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Mr. Smith Goes to Palookaville
Posted By Steven Keys On Mar 1 2013 @ 12:12 pm In New York Yankees | 2 Comments
“Babe Ruth is the biggest runner-up in history.”
That’s what the man said, Babe Ruth, a runner-up.
Words from the mouth of sport opinionator Stephen A. Smith last Monday co-hosting with Skip Bayless on ESPN’s hip-hoppin’ morning show “First Take.”
I don’t take-in “First Take” but rarely these days, having been a regular until producers decided the popular show needed fixing and pulled in the welcome-mat for anyone over 35. Then there’s bombastic Stephen, your morning cup of arrogance whose shtick can only be taken in small doses, otherwise PVCs, BP spike and the migraine all set in.
Don’t know if it was chance, old habit or just gluttony for punishment, but I dropped in briefly on FT and Steve was on his soapbox about Hammerin’ Hank Aaron, a man many still consider the career home run champ, now with the dark cloud of PEDs hanging heavy over Bud Selig’s official title-holder, Barry Bonds.
But calling Ruth a “runner-up” to Hank Aaron is like calling Charles Lindbergh “runner-up” to Chuck Yeager or Vincent Van Gogh “runner-up“ to Pablo Picasso. Pure goofball histrionics, or at least, putting too fine a point on Hank‘s accomplishment.
Having fewer career home runs does not a “runner-up” make, any more than Bob Gibson and Sandy Koufax are “runner-up” to Bert Blyleven and Gaylord Perry.
Dead for well over 60 years, Babe Ruth’s name recognition stays strong while other stars like Thorpe, Howe, Unitas and Wilt understandably fad a little more with each passing generation. And here’s why the Babe still resonates:
Babe Ruth is holder of the best non-PED enhanced season in MLB batting history (‘21);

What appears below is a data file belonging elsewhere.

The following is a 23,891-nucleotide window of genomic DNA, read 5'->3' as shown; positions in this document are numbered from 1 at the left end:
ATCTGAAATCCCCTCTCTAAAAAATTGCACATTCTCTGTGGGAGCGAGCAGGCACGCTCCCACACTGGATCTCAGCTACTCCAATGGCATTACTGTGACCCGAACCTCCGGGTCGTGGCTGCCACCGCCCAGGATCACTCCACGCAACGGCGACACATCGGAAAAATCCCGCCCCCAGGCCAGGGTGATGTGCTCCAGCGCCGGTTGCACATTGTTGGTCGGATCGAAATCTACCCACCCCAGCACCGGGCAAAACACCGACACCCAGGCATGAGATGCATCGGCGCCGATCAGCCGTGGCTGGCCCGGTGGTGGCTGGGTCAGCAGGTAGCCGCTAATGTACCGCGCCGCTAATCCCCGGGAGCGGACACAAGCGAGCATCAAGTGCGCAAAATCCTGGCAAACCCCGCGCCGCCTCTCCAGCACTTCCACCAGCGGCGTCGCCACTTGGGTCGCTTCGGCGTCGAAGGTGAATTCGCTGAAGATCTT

The man who when asked why he believed he should make more money than the President (Hoover), answered back: “Because I had a better year than he did.” I wonder how the Bambino and Rosanne would’ve gotten along?
Is credited with saving baseball after the ‘19 Black Sox and A. Rothstein nearly killed it;
Once described as “a parade all by himself (J. Cannon),“ the multi-talented George H. was fast becoming a HOF caliber pitcher with Boston when Ed Barrow and Col. Ruppert put him in pinstripes (‘20) where he single-handedly ushered in the modern era of baseball with his persona, ravenous appetite for all things tasty and his Ruthian clouts;
Head-to-head with Hank in HR-related stats: career HRs (Aaron / 755 (2) – Ruth / 714 (3)); AB per HR (A / 16.38 (38) – R / 11.76 (2)); career AB (A / 12,363 – R / 8,399); SLG% (A / .554 (23) – R / .689 (1)); BA (A / .305 (T147) – R / .342 (T9)); OB% (A / .373 (T222) – R / .473 (2));
The player who, yes Bob Costas, called his home run shot in the ‘32 Series (Cubs);
And the man whose accomplishments on the field of play, and play on the field of pop culture, gave him such an immense stature worldwide that it’s never been surpassed and debatably been equaled only twice in persons of The Beatles and boxer Muhammad Ali.
Henry Aaron was a tremendous ball-player, arguably top-ten all-time. But had Ruth had a figure at which he could’ve taken aim and hung-on as did Hank, the Babe just might’ve put the homer, RBI and run marks beyond the reach of everyone, Aaron and Bonds included. God knows he still had pop in his bat with the show he put on at Forbes field in farewell (3 HR / ‘35). He just lost the zeal, holding most marks and nothing left to prove.
Why me so sensitive to SAS remarks? Ruth and other old-timers get kicked around pretty good these days by people claiming to be baseball fans. The pre-WW2 era was a different time (segregation), but the challenges faced by way of equipment, medicine, travel, the reserve clause, were incomparable to Barry’s and to some degree, even Hank’s easier time, though he and others (J. Robinson) bore a burden unlike any other class in breaking the color barrier.
Greats like Ruth, Aaron, Josh Gibson, Three Finger Brown, transcend time and “runner(s)-up” to nobody. Such talk fills time on First Take but also puts a “one-way ticket to Palookaville” in hand of the speaker. That’s a place for losers in case you missed On the Waterfront (‘54).
Stephen’s a fan of Henry Aaron and has reasonable basis in ranking him greatest home run man. I too am a fan of Hank’s, cheering him on as a Brewer at wide-open County Stadium in the mid-70s and feel no less so because I recognize instead Babe Ruth to be the best slugger in MLB history.
Tell me who’s the greatest, okay. Tell me who ain’t and we’ve got a problem, Mr. Senator.
Can o’ Corn
Photo Credit: Babe Ruth / Red Sox / 1918 / LOC / AP / wc.cc
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